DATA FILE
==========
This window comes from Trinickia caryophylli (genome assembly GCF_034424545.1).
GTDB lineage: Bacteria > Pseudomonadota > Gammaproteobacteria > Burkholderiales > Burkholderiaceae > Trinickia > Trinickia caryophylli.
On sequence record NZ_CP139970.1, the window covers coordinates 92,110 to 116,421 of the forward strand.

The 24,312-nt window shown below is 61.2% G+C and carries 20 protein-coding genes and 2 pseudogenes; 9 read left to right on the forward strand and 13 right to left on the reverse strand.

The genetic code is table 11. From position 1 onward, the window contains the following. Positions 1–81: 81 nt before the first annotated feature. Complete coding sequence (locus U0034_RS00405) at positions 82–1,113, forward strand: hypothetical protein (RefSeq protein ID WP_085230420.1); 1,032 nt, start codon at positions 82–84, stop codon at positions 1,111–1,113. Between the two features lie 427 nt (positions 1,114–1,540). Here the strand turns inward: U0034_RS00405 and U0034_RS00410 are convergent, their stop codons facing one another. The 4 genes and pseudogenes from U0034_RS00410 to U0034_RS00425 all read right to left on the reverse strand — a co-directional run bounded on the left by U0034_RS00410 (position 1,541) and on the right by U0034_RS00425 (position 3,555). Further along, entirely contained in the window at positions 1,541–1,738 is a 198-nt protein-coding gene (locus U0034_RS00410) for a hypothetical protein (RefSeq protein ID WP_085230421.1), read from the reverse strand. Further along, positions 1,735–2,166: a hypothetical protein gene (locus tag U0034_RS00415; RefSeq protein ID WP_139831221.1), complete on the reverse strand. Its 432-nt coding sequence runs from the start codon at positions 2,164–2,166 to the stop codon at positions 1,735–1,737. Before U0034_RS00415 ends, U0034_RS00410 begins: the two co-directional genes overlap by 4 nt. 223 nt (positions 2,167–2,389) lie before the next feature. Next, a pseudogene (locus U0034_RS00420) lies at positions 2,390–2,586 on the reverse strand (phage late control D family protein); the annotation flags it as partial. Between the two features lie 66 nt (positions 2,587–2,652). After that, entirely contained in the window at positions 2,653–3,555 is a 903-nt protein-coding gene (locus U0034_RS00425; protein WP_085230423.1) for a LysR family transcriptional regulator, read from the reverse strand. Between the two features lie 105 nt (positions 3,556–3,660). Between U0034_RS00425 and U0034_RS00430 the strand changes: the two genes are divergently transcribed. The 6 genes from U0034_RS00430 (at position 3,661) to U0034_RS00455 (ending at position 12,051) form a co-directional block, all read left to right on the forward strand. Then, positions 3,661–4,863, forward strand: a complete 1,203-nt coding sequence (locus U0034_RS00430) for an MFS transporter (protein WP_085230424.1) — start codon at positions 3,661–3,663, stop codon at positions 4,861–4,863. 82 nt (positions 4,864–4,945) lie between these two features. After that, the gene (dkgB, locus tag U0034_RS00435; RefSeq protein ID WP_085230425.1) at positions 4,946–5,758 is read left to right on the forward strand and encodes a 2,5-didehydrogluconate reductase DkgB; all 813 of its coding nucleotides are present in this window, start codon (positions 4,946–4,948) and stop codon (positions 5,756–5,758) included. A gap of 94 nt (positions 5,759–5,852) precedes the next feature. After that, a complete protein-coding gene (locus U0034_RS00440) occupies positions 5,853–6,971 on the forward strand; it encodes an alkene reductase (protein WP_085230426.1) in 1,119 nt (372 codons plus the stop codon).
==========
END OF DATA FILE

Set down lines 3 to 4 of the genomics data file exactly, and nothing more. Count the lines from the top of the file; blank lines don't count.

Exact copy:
On sequence record NZ_CP139970.1, the window covers coordinates 92,110 to 116,421 of the forward strand.

The 24,312-nt window shown below is 61.2% G+C and carries 20 protein-coding genes and 2 pseudogenes; 9 read left to right on the forward strand and 13 right to left on the reverse strand.